The six drawings of Richard Hawkins’s exhibition “Hotel Suicide” are devastating. A middle-aged man is seen in the aftermath of his suicide. CSI buffs will make note of the upturned stool, the untouched bed, and the potted palm on the balcony, suggesting a hotel room in a tropical locale. We don’t see the man’s face. Naked except for a fanny pack and the ubiquitous tourist sandals, he remains anonymous, yet we sense the guilt, shame, and pathos that led to his final act. With this set of drawings, and the accompanying painting, Hawkins is directing our attention to the sordid poison of sex tourism and the sexual exploitation that it breeds. According to a study from 2012 conducted by the Human Rights Council of the United Nations, sex tourism is now feeding a multi-billion-dollar industry and is exacerbating a scourge of child-trafficking and child-pornography….The final drawing in the series is perhaps the most disturbing. It shows the hotel room the day after; cleaned up, fresh towels on the rack and with a bottle of disinfectant on the bathroom counter – all ready for a new guest. At Greene Naftali through February 23.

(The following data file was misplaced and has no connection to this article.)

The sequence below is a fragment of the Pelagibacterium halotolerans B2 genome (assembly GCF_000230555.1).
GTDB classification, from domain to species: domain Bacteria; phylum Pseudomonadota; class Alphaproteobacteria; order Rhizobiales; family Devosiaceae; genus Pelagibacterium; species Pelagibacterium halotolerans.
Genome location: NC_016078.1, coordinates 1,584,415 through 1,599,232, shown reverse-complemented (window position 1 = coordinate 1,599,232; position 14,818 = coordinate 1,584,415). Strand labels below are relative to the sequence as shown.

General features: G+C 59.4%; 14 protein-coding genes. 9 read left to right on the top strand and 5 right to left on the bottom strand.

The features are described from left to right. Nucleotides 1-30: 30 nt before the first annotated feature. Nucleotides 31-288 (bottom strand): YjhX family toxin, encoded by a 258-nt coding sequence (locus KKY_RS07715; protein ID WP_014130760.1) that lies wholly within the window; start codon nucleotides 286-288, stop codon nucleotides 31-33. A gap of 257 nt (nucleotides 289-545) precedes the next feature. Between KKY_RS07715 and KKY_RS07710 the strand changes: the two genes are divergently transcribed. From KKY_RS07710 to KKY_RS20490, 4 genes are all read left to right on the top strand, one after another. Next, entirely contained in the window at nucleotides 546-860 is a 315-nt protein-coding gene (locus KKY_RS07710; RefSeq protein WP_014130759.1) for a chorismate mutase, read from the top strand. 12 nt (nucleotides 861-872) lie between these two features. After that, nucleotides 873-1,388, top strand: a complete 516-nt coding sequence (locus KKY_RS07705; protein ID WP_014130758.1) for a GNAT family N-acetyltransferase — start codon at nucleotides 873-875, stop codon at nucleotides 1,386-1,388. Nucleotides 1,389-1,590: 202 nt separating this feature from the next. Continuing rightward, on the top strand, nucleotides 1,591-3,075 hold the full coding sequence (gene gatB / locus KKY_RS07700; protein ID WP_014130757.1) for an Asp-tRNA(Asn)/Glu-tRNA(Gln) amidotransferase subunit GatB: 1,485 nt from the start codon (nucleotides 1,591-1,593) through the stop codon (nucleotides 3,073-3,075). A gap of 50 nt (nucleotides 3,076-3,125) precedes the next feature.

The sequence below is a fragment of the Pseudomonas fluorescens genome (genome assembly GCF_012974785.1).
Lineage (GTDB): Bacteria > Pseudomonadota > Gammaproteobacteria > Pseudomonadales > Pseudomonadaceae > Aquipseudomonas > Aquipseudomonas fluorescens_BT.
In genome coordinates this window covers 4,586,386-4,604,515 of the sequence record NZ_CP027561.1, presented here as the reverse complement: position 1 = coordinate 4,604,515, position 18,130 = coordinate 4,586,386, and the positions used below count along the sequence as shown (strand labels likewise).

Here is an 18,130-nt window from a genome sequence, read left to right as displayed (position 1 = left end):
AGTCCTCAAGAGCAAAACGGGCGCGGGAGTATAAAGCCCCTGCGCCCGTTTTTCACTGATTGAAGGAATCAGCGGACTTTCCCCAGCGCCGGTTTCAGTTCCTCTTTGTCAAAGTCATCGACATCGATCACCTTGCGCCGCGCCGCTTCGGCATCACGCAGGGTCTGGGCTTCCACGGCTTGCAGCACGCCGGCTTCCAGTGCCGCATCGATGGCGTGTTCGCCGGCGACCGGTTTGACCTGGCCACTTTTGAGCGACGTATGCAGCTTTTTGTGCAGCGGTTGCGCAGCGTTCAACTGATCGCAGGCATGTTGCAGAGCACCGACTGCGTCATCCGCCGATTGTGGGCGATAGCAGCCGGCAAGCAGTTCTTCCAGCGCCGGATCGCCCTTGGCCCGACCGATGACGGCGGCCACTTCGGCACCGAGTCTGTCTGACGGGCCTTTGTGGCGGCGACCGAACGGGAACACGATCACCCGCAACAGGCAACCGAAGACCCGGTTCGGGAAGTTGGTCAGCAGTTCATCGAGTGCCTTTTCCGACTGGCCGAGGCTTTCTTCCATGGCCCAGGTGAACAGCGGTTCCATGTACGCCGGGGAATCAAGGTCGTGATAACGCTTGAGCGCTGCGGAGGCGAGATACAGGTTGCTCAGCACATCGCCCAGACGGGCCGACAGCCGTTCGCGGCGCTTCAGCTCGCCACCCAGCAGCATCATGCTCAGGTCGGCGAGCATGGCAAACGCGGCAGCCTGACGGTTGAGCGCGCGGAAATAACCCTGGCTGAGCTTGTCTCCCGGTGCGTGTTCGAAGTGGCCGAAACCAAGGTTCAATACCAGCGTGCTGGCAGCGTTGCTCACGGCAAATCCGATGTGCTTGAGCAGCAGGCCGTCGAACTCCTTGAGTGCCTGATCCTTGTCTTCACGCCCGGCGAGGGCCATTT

For the last fifty years, the driving force behind Barbara Turner Smith’s multi-faceted art practice has been an unwavering devotion in seeking equal rights and opportunities for women and the exposure of manipulation of consumer culture via new technology. A performance piece from 1974 has special resonance in today’s world. For “Scan 1”, Smith sat one group of white-robed performers in front of television commercials that asked them, according to pre-determined signals embedded in the skit, to blow bubblegum, smoke or stick out color-painted tongues. A second observing group was challenged to decipher the codes that prompted the response. The piece, originally performed at the Woman’s Building in Los Angeles, is an eerily foreboding message from the past that seeks to rip us out of the mass hypnosis brought on by social media and a 24-hour breaking-news cycle. Documentation of “Scan 1” together with the performance piece “Longest Day of Night” from 1973 and “Outside Chance” from 1975 are currently on view at Andrew Kreps Gallery through February 24.